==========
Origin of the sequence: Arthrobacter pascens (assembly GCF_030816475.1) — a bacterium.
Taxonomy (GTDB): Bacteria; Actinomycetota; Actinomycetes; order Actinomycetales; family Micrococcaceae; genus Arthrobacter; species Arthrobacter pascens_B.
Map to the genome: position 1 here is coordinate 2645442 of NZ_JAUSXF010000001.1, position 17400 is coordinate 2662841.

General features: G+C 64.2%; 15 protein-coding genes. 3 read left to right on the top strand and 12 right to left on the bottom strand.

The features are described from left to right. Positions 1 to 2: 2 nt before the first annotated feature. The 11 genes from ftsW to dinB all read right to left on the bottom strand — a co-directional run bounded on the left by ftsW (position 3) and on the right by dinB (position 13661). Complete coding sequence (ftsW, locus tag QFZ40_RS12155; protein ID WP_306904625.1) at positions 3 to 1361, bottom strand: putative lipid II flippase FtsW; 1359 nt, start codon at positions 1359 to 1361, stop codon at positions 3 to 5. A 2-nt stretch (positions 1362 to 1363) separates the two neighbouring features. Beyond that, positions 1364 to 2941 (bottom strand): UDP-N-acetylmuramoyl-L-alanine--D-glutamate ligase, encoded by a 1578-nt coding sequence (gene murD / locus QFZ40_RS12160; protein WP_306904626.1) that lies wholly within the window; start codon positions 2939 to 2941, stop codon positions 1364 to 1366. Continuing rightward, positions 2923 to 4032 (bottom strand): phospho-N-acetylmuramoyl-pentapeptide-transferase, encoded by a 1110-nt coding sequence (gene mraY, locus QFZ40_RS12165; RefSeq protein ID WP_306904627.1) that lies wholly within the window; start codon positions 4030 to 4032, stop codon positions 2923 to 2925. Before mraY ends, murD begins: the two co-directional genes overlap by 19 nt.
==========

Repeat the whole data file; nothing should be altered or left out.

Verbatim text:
Origin of the sequence: Arthrobacter pascens (assembly GCF_030816475.1) — a bacterium.
Taxonomy (GTDB): Bacteria; Actinomycetota; Actinomycetes; order Actinomycetales; family Micrococcaceae; genus Arthrobacter; species Arthrobacter pascens_B.
Map to the genome: position 1 here is coordinate 2645442 of NZ_JAUSXF010000001.1, position 17400 is coordinate 2662841.

General features: G+C 64.2%; 15 protein-coding genes. 3 read left to right on the top strand and 12 right to left on the bottom strand.

The features are described from left to right. Positions 1 to 2: 2 nt before the first annotated feature. The 11 genes from ftsW to dinB all read right to left on the bottom strand — a co-directional run bounded on the left by ftsW (position 3) and on the right by dinB (position 13661). Complete coding sequence (ftsW, locus tag QFZ40_RS12155; protein ID WP_306904625.1) at positions 3 to 1361, bottom strand: putative lipid II flippase FtsW; 1359 nt, start codon at positions 1359 to 1361, stop codon at positions 3 to 5. A 2-nt stretch (positions 1362 to 1363) separates the two neighbouring features. Beyond that, positions 1364 to 2941 (bottom strand): UDP-N-acetylmuramoyl-L-alanine--D-glutamate ligase, encoded by a 1578-nt coding sequence (gene murD / locus QFZ40_RS12160; protein WP_306904626.1) that lies wholly within the window; start codon positions 2939 to 2941, stop codon positions 1364 to 1366. Continuing rightward, positions 2923 to 4032 (bottom strand): phospho-N-acetylmuramoyl-pentapeptide-transferase, encoded by a 1110-nt coding sequence (gene mraY, locus QFZ40_RS12165; RefSeq protein ID WP_306904627.1) that lies wholly within the window; start codon positions 4030 to 4032, stop codon positions 2923 to 2925. Before mraY ends, murD begins: the two co-directional genes overlap by 19 nt.